This article looks at the practice of off-rolling in Kent secondary schools, whereby some schools encourage some pupils to leave the school before GCSE. This may be an attempt to try and secure better GCSE results for the school.Last month, Ofsted’s Director of Education asked his Inspectorial team to look for Inspection evidence as to whether schools are off-rolling students before GCSEs are taken, which will in future count against them in any Inspection judgement.

    The schools with the highest number of off-rolled students by number or percentage before the 2016 GCSEs are: Sittingbourne Community College and Westlands School (both part of the Swale Academies Trust); Oasis Academy Isle of Sheppey; Charles Dickens School; and High Weald Academy. Pent Valley School, at that time being managed by Swale Academies Trust has now closed.

    I also look more closely at the influence of Pupil Referral Units on this situation, especially at the Swale Inclusion Unit, and issues at Oasis Isle of Sheppey Academy.  

    Isle of Sheppey Academy 2

    The grammar school with the highest number of off-rolled pupils is unsurprisingly Invicta Grammar in Maidstone!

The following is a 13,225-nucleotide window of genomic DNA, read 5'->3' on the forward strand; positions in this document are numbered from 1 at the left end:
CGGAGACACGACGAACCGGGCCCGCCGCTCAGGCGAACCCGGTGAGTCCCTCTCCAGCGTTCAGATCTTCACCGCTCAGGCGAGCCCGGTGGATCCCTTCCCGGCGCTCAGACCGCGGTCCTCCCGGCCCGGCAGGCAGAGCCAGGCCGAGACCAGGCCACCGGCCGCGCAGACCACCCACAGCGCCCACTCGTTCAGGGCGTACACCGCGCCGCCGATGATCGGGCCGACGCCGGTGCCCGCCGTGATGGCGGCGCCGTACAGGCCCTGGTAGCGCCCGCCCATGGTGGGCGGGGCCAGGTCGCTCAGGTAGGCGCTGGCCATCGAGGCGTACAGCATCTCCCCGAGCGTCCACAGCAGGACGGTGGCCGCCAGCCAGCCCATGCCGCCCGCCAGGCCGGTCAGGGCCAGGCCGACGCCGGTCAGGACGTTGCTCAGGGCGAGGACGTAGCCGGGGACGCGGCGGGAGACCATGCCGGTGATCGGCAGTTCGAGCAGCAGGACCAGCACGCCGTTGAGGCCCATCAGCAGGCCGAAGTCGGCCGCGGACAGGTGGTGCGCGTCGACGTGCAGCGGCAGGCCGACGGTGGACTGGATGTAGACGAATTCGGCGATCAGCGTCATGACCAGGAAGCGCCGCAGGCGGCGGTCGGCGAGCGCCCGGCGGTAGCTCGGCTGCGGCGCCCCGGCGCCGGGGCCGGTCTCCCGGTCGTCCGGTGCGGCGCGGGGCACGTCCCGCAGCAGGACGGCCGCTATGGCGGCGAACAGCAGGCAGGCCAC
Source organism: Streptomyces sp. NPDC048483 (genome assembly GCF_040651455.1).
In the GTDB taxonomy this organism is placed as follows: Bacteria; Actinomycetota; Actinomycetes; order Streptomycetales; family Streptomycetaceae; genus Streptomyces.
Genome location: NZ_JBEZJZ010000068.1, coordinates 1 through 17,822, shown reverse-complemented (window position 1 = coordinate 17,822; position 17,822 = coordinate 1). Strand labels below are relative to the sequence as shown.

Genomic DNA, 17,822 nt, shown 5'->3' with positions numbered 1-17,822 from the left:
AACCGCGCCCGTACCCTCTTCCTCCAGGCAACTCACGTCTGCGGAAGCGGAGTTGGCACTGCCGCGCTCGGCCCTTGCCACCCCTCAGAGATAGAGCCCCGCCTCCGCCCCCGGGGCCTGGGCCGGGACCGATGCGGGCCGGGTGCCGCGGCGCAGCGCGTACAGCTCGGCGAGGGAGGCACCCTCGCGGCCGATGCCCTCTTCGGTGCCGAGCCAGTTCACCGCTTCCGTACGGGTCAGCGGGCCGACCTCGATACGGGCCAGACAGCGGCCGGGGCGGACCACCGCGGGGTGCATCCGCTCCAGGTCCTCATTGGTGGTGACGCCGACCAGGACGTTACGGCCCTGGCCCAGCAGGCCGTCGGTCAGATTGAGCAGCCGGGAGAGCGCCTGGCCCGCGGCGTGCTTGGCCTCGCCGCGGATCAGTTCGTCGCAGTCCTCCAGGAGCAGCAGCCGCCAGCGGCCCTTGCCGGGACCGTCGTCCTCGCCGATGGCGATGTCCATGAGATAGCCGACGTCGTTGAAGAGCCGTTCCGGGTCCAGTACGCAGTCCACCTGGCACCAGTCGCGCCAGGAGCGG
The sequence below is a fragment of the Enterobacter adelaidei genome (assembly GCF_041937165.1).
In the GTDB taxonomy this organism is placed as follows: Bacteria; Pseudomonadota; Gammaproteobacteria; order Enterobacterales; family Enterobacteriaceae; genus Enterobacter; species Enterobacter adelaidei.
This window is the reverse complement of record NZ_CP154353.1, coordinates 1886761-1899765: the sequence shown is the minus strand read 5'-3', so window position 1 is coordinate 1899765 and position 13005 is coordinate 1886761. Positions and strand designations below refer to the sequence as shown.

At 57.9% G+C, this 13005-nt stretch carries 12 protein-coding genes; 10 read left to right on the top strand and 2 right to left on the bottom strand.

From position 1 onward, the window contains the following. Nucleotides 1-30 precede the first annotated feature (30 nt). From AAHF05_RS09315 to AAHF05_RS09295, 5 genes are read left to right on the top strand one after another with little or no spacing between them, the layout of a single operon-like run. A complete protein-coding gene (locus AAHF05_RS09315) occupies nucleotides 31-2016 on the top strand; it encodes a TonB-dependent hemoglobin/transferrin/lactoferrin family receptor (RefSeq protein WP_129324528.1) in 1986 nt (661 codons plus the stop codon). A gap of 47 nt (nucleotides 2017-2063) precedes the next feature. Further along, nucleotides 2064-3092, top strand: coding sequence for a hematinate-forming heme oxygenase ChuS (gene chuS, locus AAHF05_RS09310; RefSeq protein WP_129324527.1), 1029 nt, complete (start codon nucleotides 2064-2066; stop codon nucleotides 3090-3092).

Read more...
    Written on Monday, 10 April 2017 19:29 9 comments Read 661 times
  • Eleven New Kent and Medway Free Schools

    Update with sponsor for Maritime Academy

    Government has today announced approval for eleven new Free schools in Kent and Medway, amongst 131 nationally. These “exclude those meeting a need identified by Local Authorities”. They contain some familiar names, and some wholly new to Kent or Medway. You will find a full list here.

    The prospect of one or more becoming grammar schools is signalled by the government statement.

    I look further at the individual schools below and will update this article as I learn new information. The article concludes with an explanation of the distinction between the terms 'academy' and 'free school'. 

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    Written on Wednesday, 12 April 2017 22:47 4 comments Read 948 times